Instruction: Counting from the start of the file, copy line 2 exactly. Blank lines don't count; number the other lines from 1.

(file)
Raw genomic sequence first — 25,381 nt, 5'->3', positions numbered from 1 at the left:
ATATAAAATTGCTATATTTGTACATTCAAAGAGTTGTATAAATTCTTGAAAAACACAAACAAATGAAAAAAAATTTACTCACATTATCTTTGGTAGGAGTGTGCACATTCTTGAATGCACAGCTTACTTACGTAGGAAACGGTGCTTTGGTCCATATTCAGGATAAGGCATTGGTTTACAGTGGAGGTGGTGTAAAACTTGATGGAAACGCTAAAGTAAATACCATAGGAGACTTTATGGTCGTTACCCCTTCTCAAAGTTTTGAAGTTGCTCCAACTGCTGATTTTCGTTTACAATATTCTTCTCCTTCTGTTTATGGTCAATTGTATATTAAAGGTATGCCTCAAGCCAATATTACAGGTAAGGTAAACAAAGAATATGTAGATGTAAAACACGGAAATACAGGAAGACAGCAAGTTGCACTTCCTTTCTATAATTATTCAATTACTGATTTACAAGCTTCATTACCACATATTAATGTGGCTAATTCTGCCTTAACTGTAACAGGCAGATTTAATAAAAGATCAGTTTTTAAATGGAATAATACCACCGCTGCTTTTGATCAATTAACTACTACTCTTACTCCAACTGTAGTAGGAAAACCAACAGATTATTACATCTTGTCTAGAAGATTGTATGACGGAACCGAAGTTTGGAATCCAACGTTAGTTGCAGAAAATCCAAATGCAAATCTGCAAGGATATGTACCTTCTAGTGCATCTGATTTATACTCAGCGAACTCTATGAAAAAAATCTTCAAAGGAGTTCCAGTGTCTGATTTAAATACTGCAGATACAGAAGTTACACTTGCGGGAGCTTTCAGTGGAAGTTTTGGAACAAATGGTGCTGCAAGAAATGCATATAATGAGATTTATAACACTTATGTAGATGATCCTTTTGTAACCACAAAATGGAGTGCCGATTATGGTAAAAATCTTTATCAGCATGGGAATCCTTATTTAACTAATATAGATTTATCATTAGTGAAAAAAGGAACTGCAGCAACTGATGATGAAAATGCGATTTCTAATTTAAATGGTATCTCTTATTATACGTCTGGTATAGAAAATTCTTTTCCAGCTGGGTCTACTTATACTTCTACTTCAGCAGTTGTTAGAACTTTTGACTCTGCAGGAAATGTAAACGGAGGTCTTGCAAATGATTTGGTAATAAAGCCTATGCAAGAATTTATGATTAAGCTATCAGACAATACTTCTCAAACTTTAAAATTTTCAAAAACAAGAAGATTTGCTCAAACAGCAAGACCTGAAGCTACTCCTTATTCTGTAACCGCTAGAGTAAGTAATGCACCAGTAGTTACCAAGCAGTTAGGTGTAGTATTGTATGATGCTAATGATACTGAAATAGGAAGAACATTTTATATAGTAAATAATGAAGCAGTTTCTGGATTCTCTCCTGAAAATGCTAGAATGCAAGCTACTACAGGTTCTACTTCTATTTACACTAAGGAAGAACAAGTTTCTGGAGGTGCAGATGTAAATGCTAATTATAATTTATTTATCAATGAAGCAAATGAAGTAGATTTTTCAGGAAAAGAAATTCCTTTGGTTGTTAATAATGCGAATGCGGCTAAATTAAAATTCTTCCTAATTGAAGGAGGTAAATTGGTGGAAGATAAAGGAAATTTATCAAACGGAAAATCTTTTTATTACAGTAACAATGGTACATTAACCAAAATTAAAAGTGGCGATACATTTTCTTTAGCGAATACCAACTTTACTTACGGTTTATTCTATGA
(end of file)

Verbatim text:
ATATAAAATTGCTATATTTGTACATTCAAAGAGTTGTATAAATTCTTGAAAAACACAAACAAATGAAAAAAAATTTACTCACATTATCTTTGGTAGGAGTGTGCACATTCTTGAATGCACAGCTTACTTACGTAGGAAACGGTGCTTTGGTCCATATTCAGGATAAGGCATTGGTTTACAGTGGAGGTGGTGTAAAACTTGATGGAAACGCTAAAGTAAATACCATAGGAGACTTTATGGTCGTTACCCCTTCTCAAAGTTTTGAAGTTGCTCCAACTGCTGATTTTCGTTTACAATATTCTTCTCCTTCTGTTTATGGTCAATTGTATATTAAAGGTATGCCTCAAGCCAATATTACAGGTAAGGTAAACAAAGAATATGTAGATGTAAAACACGGAAATACAGGAAGACAGCAAGTTGCACTTCCTTTCTATAATTATTCAATTACTGATTTACAAGCTTCATTACCACATATTAATGTGGCTAATTCTGCCTTAACTGTAACAGGCAGATTTAATAAAAGATCAGTTTTTAAATGGAATAATACCACCGCTGCTTTTGATCAATTAACTACTACTCTTACTCCAACTGTAGTAGGAAAACCAACAGATTATTACATCTTGTCTAGAAGATTGTATGACGGAACCGAAGTTTGGAATCCAACGTTAGTTGCAGAAAATCCAAATGCAAATCTGCAAGGATATGTACCTTCTAGTGCATCTGATTTATACTCAGCGAACTCTATGAAAAAAATCTTCAAAGGAGTTCCAGTGTCTGATTTAAATACTGCAGATACAGAAGTTACACTTGCGGGAGCTTTCAGTGGAAGTTTTGGAACAAATGGTGCTGCAAGAAATGCATATAATGAGATTTATAACACTTATGTAGATGATCCTTTTGTAACCACAAAATGGAGTGCCGATTATGGTAAAAATCTTTATCAGCATGGGAATCCTTATTTAACTAATATAGATTTATCATTAGTGAAAAAAGGAACTGCAGCAACTGATGATGAAAATGCGATTTCTAATTTAAATGGTATCTCTTATTATACGTCTGGTATAGAAAATTCTTTTCCAGCTGGGTCTACTTATACTTCTACTTCAGCAGTTGTTAGAACTTTTGACTCTGCAGGAAATGTAAACGGAGGTCTTGCAAATGATTTGGTAATAAAGCCTATGCAAGAATTTATGATTAAGCTATCAGACAATACTTCTCAAACTTTAAAATTTTCAAAAACAAGAAGATTTGCTCAAACAGCAAGACCTGAAGCTACTCCTTATTCTGTAACCGCTAGAGTAAGTAATGCACCAGTAGTTACCAAGCAGTTAGGTGTAGTATTGTATGATGCTAATGATACTGAAATAGGAAGAACATTTTATATAGTAAATAATGAAGCAGTTTCTGGATTCTCTCCTGAAAATGCTAGAATGCAAGCTACTACAGGTTCTACTTCTATTTACACTAAGGAAGAACAAGTTTCTGGAGGTGCAGATGTAAATGCTAATTATAATTTATTTATCAATGAAGCAAATGAAGTAGATTTTTCAGGAAAAGAAATTCCTTTGGTTGTTAATAATGCGAATGCGGCTAAATTAAAATTCTTCCTAATTGAAGGAGGTAAATTGGTGGAAGATAAAGGAAATTTATCAAACGGAAAATCTTTTTATTACAGTAACAATGGTACATTAACCAAAATTAAAAGTGGCGATACATTTTCTTTAGCGAATACCAACTTTACTTACGGTTTATTCTATGA